Packing a punch

We’ve all heard the argument that package printing is a hedge against obsolescence, that nobody will ever come up with the online virtual Cornflakes box.

Commercial printers, whose sheetfed volumes have been stripped back as the multimedia revolution tightens its grip on direct marketing, and ad buyers nervously embrace the trendy notion that print is all about slashing rainforests, are casting about for new revenue streams – and the grass on the packaging side of the fence looks decidedly greener than their own. One industry source estimates there are around 50 small printers in Australia chancing their arm in packaging.

But can a modestly scaled commercial printer, schooled in the principles of generating litho or digital sheets and finishing them into a saleable product in the bindery out back, make a go of printing for the world of groceries, cosmetics and pharmaceuticals? Conventional wisdom is that unless you are prepared to ramp up scale, best leave it alone.


A cautionary word first

Firstly, know who you’re up against. The Colorpaks and Hannapaks and other majors do packaging with devastating efficiencies, that’s why they’re successful. Perhaps one of the standout reinventions of recent times was Colorpak’s 2012 rebranding of its Melbourne-based Montage Graphics, a subsidiary of Carter Holt Harvey, which Colorpak had acquired with its CHH buyout the previous year. Montage was relaunched as Brandpack, with the tagline “packaging architects”.

Colorpak’s refurbishment of its space at the top of the packaging market was described by its managing director Alex Commins as a transformation from “films, Cromalin proofs, plates that took hours to produce and presses costing millions of dollars standing idle, waiting for a low-cost consumable in order to get running again”, to the adoption of CtP and now flexo digital processes.

[Related: More packaing news]

You say you only want to dabble in a packaging niche? Consider that there’s certainly a lot of hard yakka to switching from brochures, booklets and flyers to packs, boxes and pouches, even on a miniature scale.

With its Rapida 105/106 range, KBA Australasia is a byword among the region’s package printers, offering high levels of sophistication on board.

David Lewis, KBA Australasia director and general manager, sheetfed,  notes there’s a small school of sheetfed alumni expanding into packaging but he sounds a cautionary note. 

“The barriers are substantial: first they have to have a press that can print carton board and in many cases UV drying is required. Also a coating unit is required. The major issue is the finishing equipment required, such as a die cutter and folder gluer. These can be very expensive items. The culture is also very different to commercial companies.”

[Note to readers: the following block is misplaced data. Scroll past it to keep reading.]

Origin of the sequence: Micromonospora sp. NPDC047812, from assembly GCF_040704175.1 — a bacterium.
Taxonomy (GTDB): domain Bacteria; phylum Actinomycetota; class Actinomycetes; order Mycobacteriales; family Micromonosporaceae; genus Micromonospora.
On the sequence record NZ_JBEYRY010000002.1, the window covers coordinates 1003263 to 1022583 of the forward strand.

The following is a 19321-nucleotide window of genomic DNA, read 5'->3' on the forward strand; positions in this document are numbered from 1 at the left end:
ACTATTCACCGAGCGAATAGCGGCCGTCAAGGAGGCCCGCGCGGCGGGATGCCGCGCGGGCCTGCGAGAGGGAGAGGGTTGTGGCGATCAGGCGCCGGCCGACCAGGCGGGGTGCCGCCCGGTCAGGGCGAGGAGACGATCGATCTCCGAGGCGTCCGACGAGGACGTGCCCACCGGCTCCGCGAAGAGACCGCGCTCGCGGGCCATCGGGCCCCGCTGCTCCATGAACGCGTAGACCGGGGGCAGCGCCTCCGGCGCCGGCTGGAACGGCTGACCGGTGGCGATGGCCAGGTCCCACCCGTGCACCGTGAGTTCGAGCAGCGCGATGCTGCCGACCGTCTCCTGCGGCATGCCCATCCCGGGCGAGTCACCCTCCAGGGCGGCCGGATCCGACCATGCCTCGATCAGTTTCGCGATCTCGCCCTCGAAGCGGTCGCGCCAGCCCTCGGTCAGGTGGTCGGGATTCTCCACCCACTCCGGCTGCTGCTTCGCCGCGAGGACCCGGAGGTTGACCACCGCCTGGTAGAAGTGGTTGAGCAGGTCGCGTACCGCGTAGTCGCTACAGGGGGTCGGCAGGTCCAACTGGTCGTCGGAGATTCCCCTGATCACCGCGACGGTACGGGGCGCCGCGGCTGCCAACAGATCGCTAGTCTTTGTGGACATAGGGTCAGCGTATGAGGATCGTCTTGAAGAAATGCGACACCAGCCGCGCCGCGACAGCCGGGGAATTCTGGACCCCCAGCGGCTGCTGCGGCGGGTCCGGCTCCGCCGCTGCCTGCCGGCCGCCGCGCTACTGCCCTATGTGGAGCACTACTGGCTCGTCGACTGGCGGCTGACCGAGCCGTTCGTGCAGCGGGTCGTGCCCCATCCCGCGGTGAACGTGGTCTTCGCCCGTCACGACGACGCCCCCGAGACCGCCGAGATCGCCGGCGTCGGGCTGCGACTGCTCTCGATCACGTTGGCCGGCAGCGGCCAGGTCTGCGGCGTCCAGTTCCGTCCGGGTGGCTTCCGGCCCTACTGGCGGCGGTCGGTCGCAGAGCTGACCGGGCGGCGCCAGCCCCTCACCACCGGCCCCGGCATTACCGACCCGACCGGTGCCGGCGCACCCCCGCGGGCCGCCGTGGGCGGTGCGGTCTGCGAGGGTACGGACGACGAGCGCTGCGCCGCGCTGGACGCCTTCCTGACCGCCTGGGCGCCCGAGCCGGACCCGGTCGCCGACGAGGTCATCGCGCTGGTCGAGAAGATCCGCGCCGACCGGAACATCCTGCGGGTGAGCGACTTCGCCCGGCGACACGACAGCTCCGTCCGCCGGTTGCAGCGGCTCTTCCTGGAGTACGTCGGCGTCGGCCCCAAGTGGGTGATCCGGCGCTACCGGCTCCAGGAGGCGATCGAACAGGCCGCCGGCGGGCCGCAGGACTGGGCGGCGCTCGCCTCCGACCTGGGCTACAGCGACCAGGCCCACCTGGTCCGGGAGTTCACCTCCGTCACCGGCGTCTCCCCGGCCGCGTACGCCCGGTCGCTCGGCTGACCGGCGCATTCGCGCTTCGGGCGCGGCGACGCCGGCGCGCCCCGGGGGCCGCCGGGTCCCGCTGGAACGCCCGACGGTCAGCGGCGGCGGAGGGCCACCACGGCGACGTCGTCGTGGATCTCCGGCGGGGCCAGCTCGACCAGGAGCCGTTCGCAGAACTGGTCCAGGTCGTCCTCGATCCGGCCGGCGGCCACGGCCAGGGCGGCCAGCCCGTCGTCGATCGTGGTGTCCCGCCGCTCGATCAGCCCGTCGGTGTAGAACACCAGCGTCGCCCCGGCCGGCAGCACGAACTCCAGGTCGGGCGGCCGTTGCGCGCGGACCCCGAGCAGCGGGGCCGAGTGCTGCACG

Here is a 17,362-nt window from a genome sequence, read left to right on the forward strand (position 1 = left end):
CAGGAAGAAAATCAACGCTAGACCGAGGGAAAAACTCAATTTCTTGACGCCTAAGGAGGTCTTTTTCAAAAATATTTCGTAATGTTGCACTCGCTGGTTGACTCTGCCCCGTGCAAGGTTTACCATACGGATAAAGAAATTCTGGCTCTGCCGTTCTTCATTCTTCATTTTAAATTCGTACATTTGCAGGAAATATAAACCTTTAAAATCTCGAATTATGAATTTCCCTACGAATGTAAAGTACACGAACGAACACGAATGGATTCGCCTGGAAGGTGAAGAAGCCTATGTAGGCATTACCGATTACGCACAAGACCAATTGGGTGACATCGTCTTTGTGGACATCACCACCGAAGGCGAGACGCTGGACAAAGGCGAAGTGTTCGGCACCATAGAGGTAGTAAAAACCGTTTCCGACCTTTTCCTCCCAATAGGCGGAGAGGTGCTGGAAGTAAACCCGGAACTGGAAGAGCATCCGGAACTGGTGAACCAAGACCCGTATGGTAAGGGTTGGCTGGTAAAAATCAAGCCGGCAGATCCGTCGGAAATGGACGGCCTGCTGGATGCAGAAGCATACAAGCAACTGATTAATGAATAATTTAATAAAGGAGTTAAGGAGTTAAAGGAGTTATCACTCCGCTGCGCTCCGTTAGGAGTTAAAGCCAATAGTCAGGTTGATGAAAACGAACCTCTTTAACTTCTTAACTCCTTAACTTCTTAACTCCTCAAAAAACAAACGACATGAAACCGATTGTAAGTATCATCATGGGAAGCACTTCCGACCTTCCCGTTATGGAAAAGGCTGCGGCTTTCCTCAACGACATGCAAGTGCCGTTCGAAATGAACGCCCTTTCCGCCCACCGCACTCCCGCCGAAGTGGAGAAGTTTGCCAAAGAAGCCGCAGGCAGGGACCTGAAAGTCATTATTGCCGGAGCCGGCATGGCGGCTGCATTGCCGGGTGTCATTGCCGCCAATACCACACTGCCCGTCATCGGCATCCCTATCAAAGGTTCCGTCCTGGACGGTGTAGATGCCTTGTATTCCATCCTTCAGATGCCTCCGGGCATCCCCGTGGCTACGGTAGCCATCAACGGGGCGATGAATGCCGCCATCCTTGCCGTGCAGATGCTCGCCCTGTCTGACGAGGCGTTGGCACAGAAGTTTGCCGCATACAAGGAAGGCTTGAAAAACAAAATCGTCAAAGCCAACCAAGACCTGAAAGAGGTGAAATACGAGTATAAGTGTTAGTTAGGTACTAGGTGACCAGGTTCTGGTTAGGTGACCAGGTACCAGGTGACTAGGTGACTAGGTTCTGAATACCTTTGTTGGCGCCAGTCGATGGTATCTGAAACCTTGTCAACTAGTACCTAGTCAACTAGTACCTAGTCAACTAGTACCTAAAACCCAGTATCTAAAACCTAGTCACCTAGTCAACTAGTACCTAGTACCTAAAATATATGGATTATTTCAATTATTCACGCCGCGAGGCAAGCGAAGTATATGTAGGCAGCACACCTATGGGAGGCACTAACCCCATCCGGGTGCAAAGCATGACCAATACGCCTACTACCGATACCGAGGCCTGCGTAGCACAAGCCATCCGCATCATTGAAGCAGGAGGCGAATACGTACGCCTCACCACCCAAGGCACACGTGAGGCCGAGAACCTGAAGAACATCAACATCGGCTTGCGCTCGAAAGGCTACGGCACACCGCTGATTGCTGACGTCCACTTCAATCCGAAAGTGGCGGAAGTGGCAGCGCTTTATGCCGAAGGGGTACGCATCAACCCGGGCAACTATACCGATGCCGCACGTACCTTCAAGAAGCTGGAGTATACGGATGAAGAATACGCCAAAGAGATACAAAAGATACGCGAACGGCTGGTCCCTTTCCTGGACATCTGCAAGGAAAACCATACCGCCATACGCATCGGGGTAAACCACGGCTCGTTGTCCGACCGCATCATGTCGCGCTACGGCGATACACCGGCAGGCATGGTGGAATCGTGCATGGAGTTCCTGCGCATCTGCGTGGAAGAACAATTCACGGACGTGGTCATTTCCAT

KBA has been very successful with packaging customers in Australasia such as Orora, Anzpac, Jaypak, Platypus Graphics, MIG Packaging, Visy Glama, Labelcraft Cartons and Forbes Packaging, but notes Lewis: “Pretty much all of these companies are existing packaging companies and that may be saying something.”

Lewis also notes that forays by commercial printers into packaging submarkets are causing some concern among the big league of dedicated packaging printers.

Which seems to suggest there may be some punch in it after all, if handled correctly.

There certainly are niches that could prove attractive. Forget about the Cornflakes box and focus on specialty packaging. It will mean some reskilling and also some additions to the floor. A Speedmaster XL or CD-class press or similar A1/B1 format is a good starting point. Spec a press that can handle the thicker stocks, from 0.8 gauge upwards. Or add some inline automation to refresh rather than retire your A3 press. Add a flatbed die cutter, then a folder and gluer, and you can be printing and finishing for the boutique end of packaging. Try some UV, metalFX, chemical embossing, inline hologram coating or inline foiling.

The shorter-run, high value end is probably where a small commercial printer with a number of units and perhaps coating on their press, die cutting, cold and hot foiling, screen and pattern UV, can be in a position to quote on some of these jobs. Think value-add proposition. Be prepared for the reality that you may lose a fair amount of this type of work to the Avons and Lorimiers in the market, simply because of the complexity of the dies and tooling. As one package supply veteran told ProPrint many years ago, you might not end up as a National Print Awards finalist for that job, but you will be producing something way above the standard carton.

Steve Dunwell, A/NZ managing director of manroland, which keeps packaging majors such as Hannapak in ROLANDs, says it is one thing for commercial sheetfed houses to compete but quite another to have the technical skills to put the whole package together.

“A commercial printer knows about printing, coatings, folding and trimming but when dealing with UV, carton board, die cutting, folding and gluing, there are some real traps that you can fall into if you wish to print on a larger scale. Also it’s a special type of printer capable of printing packaging work. It’s a lot more demanding in technical skills and the press set-up window needs to be more accurate.”